BWW Review: BOEING BOEING at Candlelight Music Theatre

BWW Review: BOEING BOEING at Candlelight Music Theatre

In this #METOO world of Harvey Weinstein, Matt Lauer and Donald Trump, one might look a bit circumspect at the staging of a 'bedroom' farce. As explained in the program notes, flight attendants in the '60's had to be single, between the ages of 21 and 27 and have a 'neatly proportioned figure' and 'pleasing appearance'. They were glamour girls and starlets of the skies.

The play is set in the 1960s, and centers on bachelor Bernard, who has a flat in Paris and three attractive 'stews' all engaged to him without knowing about each other. But Bernard's life gets bumpy when his friend Robert comes to stay, and a new, speedier Boeing 707 jet disrupts the former's careful planning. All three stewardesses have their schedules changed (Sacre bleu) and timid wallflower interloper friend Robert forgets which lies to tell to whom when they appear almost simultaneously. A recipe for catastrophe?...certainement!

Director Bob Kelly has assembled an engaging ensemble of actors and all #METOO concerns are put to rest as the chess games begin. Many directors have commented that if they had a choice, they would rather do Shakespeare than any farce. Comedic timing - along with slamming doors - and in this show, revolving portraits and national flags - is essential. There is more teamwork in a farce than a drama. One cannot be late for an entrance or it ruins the surprise. Candlelight's production was funnier - and tighter - than the one at DE Theatre Co, an equity house, a few years ago.

Berthe (Tori Healy) the maid solidifies herself in the top ranks of comedienne in the region. Her takes, her droll asides, even her very funny accent was consistently hysterical. The running gag of keeping up with the suave 'lady's man' Bernard (Ian Agnew) "It's isn't easy you know", elicited laughs time after time. Her Harry Potter spectacles and her long-suffering gait added to a consummate interpretation. At one point Gabriella is in the apartment but Gloria's picture is showing. Berthe, using her feather duster, makes the change. Funny stuff!

Agnew, making his Candlelight debut, played the sophisticate with aplomb. His urbane veneer in Act I quickly dissolved in Act II, as the three women to which he is betrothed showed up at his Parisian pied-a-terre simultaneously. He went from a womanizing bon vivant to "I'm having a nervous breakdown"! Agnew's acting chops played this magnificently and seamlessly.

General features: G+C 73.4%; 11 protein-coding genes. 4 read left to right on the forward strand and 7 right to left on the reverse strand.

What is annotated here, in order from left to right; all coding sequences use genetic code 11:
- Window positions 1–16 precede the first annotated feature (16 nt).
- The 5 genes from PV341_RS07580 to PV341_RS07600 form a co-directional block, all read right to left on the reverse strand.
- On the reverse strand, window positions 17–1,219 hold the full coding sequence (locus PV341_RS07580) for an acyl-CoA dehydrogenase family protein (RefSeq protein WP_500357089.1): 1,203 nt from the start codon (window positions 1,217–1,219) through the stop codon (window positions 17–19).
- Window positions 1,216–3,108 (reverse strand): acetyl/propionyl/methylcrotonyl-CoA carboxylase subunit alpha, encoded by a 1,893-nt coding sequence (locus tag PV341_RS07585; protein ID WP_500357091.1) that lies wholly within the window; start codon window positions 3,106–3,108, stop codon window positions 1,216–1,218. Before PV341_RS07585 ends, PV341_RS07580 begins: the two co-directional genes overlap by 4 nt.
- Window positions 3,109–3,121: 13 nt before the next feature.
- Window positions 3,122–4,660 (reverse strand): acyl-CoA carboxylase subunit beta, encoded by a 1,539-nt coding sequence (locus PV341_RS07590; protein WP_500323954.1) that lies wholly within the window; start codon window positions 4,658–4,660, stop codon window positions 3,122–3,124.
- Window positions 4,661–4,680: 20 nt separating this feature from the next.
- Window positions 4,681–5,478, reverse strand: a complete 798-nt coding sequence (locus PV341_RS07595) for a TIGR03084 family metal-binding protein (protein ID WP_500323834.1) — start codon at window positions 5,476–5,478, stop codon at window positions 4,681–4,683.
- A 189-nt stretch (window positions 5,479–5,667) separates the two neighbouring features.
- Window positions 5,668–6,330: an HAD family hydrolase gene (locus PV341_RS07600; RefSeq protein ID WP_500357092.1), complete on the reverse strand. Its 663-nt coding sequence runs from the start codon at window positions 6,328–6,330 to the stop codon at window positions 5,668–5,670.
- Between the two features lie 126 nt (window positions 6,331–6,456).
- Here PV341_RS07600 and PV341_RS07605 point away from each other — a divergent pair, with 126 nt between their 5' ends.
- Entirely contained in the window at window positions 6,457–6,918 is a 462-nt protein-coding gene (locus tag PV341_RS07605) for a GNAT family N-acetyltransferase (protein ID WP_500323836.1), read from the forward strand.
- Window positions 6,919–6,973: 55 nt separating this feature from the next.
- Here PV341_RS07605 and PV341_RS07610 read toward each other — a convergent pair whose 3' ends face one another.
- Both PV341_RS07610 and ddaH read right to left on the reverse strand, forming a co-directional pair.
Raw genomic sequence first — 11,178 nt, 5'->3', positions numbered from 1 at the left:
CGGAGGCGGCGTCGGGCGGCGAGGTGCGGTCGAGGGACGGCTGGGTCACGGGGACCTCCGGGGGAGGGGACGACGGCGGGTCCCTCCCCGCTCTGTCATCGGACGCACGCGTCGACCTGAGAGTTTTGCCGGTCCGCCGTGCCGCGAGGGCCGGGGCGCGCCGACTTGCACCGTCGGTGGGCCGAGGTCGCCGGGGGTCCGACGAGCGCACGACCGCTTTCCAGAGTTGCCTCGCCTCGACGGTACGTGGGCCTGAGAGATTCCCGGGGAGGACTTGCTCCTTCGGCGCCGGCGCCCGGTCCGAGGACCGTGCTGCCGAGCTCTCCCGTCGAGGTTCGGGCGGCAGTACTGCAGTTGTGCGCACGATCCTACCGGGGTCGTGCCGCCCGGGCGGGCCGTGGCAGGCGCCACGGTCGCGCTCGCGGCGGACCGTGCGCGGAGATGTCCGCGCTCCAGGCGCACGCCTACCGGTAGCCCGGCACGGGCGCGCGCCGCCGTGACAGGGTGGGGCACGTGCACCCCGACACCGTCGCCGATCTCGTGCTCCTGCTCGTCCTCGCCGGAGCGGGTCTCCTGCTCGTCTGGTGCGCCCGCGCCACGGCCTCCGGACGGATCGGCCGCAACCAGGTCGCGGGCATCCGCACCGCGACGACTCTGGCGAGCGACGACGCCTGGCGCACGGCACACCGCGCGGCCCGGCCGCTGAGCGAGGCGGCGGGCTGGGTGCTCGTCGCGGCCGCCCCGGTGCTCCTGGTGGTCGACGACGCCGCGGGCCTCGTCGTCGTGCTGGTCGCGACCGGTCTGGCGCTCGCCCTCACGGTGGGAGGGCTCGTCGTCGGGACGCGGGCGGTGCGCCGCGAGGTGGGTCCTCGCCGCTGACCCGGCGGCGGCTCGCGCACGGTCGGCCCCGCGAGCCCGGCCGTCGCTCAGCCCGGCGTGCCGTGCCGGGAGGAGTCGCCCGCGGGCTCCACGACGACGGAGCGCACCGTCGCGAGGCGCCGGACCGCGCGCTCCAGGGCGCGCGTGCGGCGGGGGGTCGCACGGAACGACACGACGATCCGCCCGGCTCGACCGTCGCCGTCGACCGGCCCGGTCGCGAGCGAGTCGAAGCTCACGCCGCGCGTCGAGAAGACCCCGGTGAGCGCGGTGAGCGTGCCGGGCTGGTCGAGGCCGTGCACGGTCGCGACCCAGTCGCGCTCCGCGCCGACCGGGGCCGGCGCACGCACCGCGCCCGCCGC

Another newcomer Robert (Eric Rupp), Bernard's old and dear friend arrives from Wisconsin (why not Delaware?) and quickly becomes part of the mayhem to keep the women apart. Yes, Robert is Initially aghast at Bernard's amoral fancy footwork and seemingly impeccable scheduling. He quickly becomes a 'fellow traveler' in the charade...and eventually the hero of the play. No one knew, especially Robert himself, that he would morph into a babe magnet and supreme kisser! Just a few little words turned him into Cary Grant. His expressions and body language as Gretchen forces herself upon him were priceless.

Gabriella (Heather Ferrell) like her two female brethren, was over the top as the stew from Air Italia. Accents are difficult to assume and she carried hers flawlessly. She was the personification of her country.

Gloria (Marybeth Williamson) played the stereotypical American ditsy blond. All the women were parodies of their countries. As a result, Williamson had a more difficult task than Miss Italy or Miss Germany. Gloria however, pulls a switch on Mr Casanova at the finale. She turns out to be Bernard's alter ego in tight skirt and heels and trumps him for a Texas millionaire.

Gretchen (Sophie Jones) undeniably enhanced her reputation as one of the great triple threats of the region. Now she is a quadruple threat. Playing Guenevere in last year's CAMELOT, Aisle Say was impressed by both her gorgeous voice and acting. Even when she was not center stage, she never broke character. (I know, that is how 'acting' is defined. But that is also why there are not that many great actors...with presence. Jones went Jekyl-Hyde instantly from charming stew of Lufthansa to a hysterical parody of a Nazi SS officer. Her little bits of business added depth to the character. One wonders why Jones remains in this region. Broadway should be calling.

Costumer Tara Bowers' uniforms for the 3 flight attendants were simply perfect. They brought back old memories. Even the flight bags of the respective airlines were exact and I guess, original. Bowers may have help in that area from Amanda Gillies, who does props and set dressings.

This set abounds with doors. The design by Envision Productions accommodated the small stage perfectly. The 'secret' pocket door housing Bernard's scheduling was a great add, as was the aforementioned lazy susan portrait gallery.

In this season's productions, wigs and hair design by Lisa Miller Challenger have been excellent. So it was for the 4 women of BOEING BOEING.

Tony Curtis and Jerry Lewis were in the 1965 movie. I've not seen it but one imagines that was a hoot.

Aisle Say applauds the last 3 shows at Candlelight: DIRTY ROTTEN SCOUNDRELS, DROWSY CHAPERONE and this one. They have seriously upped their game. That said, I desperately missed my beloved mashed potatoes. Yum.

Through June 24 CandlelightTheatreDelaware.org 302.475.2313

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From This Author Greer Firestone

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